Me too, I run my 'last chance' high capacity pump to the cockpit ... I want to SEE that the hi cap. is ON ... when you SEE it, your 'sphincter' tingles a bit 'faster' and encourages you into 'action' a little faster than waiting to be surprised to see the hatches in your sole floating by.
|12-03-2010 12:18 AM|
RichH- I understand what you are saying but isn't that all based on when the boat is level, not heeled over one way or the other? You got me thinking about why Brewer designed our discharges to be a foot or so below waterline. If the discharge is at the water line when level it will be quite high when heeled to the other side, depending on the angle, which would increase the total head by the number of feet above the heeled waterline (assuming the pump to be in the center of the boat). If the discharge is about a foot below waterline when level it will be app. that same foot lower when heeled over, increasing performance. Conversely, when heeled toward the discharge it will be lower in the water which doesn't seem like it would decrease performance much if at all. I agree with you that there must be some increased resistance discharging into the water as opposed to into air, but it seems like it would be minimal at the flow rates that most bilge pumps put out and the relatively large diameter of the hose (I could be wrong about that, I'll have to ask my brother the pump expert). The biggest disadvantage I can see to being below water line is the potential for growth, like you said, to block or partially obstruct the opening which could really decrease performance. The only other thing that I see as a possible negative to having thru hulls at or just above water line is the potential for damage from hitting objects (logs here in the PNW) in the water which generally are floating at the surface.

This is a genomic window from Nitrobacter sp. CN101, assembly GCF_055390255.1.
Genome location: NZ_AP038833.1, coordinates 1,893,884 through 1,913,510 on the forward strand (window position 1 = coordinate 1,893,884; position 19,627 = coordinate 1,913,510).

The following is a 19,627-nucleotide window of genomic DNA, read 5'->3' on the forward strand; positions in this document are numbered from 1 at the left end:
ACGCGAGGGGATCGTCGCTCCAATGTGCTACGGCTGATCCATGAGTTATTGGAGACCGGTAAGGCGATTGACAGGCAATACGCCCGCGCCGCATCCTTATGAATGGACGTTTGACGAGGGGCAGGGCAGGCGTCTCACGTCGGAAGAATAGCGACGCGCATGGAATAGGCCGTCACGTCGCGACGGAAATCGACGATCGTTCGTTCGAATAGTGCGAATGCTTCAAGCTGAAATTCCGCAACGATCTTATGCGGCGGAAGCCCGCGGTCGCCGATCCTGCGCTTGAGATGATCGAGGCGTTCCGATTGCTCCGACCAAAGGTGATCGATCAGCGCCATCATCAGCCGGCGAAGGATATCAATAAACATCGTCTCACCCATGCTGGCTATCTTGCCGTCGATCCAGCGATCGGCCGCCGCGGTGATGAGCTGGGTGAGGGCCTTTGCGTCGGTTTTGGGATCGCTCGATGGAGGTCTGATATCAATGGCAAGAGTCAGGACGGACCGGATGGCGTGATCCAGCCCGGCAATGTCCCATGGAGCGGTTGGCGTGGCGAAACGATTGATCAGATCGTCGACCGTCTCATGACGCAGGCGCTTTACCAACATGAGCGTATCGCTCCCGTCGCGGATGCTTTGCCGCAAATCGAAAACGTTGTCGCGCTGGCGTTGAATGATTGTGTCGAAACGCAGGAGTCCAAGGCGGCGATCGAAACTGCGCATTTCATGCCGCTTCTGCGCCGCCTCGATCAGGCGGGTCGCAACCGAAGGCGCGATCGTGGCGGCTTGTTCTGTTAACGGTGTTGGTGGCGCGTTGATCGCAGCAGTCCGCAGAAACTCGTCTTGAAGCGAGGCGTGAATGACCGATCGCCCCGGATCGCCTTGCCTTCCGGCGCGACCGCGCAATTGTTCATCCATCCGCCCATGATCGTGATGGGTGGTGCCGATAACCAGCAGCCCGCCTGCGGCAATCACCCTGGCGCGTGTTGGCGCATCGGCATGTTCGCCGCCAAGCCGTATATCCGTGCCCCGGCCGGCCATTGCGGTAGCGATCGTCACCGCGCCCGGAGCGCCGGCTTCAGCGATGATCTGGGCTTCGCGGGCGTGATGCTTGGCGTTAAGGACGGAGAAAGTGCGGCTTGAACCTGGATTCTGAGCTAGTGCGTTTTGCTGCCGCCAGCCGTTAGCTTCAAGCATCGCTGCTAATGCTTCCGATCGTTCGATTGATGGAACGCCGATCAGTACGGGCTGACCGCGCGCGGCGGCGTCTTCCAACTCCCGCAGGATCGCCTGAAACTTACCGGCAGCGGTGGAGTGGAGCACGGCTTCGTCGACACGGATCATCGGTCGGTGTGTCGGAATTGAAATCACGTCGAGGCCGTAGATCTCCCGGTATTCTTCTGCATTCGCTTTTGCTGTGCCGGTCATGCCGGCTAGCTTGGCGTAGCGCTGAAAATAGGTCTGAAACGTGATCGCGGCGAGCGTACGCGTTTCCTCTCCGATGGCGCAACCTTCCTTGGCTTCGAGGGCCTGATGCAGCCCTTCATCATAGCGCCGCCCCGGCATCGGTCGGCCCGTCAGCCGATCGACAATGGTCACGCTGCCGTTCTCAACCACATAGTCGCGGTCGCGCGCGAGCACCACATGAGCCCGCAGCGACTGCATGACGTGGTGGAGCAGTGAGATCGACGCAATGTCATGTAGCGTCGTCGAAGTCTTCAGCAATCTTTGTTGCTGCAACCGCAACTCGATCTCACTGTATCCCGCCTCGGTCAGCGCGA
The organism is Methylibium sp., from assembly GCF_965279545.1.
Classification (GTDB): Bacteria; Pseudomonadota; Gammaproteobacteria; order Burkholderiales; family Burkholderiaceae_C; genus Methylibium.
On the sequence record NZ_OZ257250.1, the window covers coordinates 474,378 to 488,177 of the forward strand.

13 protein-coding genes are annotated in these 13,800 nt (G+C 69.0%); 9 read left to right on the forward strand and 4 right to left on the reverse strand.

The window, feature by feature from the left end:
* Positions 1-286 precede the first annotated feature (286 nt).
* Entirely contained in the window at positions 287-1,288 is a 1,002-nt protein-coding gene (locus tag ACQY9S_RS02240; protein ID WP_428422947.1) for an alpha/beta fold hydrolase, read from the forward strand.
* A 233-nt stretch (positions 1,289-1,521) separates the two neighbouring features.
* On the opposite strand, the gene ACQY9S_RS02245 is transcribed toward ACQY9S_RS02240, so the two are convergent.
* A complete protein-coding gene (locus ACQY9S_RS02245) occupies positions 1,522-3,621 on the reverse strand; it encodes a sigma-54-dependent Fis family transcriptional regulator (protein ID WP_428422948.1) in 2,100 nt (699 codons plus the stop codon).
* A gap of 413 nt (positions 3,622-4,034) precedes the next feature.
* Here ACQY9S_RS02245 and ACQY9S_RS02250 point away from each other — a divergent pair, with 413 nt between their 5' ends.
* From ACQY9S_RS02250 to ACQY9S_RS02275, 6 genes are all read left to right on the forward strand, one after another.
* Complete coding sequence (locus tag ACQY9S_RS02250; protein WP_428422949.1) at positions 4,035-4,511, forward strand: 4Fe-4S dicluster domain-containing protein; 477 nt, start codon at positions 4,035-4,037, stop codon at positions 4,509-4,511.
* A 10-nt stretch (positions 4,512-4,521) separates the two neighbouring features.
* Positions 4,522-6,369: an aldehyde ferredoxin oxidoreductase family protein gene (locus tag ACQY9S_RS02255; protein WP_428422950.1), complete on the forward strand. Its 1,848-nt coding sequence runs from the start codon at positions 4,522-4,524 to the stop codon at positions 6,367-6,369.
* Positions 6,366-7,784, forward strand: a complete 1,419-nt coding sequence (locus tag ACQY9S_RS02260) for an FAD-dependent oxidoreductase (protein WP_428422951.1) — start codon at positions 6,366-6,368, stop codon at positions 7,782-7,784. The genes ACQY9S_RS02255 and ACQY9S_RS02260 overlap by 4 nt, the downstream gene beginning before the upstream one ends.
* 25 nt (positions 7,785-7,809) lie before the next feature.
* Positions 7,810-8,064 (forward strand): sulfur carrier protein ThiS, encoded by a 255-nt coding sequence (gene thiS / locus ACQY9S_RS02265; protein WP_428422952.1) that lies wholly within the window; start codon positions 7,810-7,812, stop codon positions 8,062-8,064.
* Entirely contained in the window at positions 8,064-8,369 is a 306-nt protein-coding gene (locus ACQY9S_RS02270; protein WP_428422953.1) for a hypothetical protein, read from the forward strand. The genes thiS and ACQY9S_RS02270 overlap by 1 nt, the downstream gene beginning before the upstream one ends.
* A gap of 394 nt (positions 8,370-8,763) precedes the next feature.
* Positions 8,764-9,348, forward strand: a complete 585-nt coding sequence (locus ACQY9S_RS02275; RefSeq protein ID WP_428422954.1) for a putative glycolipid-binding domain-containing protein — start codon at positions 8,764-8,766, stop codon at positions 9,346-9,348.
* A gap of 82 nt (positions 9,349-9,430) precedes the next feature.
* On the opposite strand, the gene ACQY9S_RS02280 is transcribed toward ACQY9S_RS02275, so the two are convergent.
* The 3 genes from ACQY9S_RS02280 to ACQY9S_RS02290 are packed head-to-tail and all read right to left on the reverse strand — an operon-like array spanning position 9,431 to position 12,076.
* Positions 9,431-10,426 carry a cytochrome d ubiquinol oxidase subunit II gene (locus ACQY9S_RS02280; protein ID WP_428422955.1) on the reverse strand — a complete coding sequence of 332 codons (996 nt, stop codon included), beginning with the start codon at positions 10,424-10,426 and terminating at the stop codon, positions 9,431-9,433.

Interesting thread. I kind of like the idea of the bigger second pump discharging into the cockpit.
|12-02-2010 10:33 PM|
|Omatako||On my boat the bilge pump pumps into the cockpit drain about a foot above the waterline. I've never had a problem with it. No chance of a syphon because the drain is open to atmosphere in the cockpit.|
|12-02-2010 10:00 PM|
The BEST discharge is AT the waterline but with the thruhull 'just above' it to prevent 'growth'; and with a siphon break for when the boat is heeled .... all due to simple 'physics'.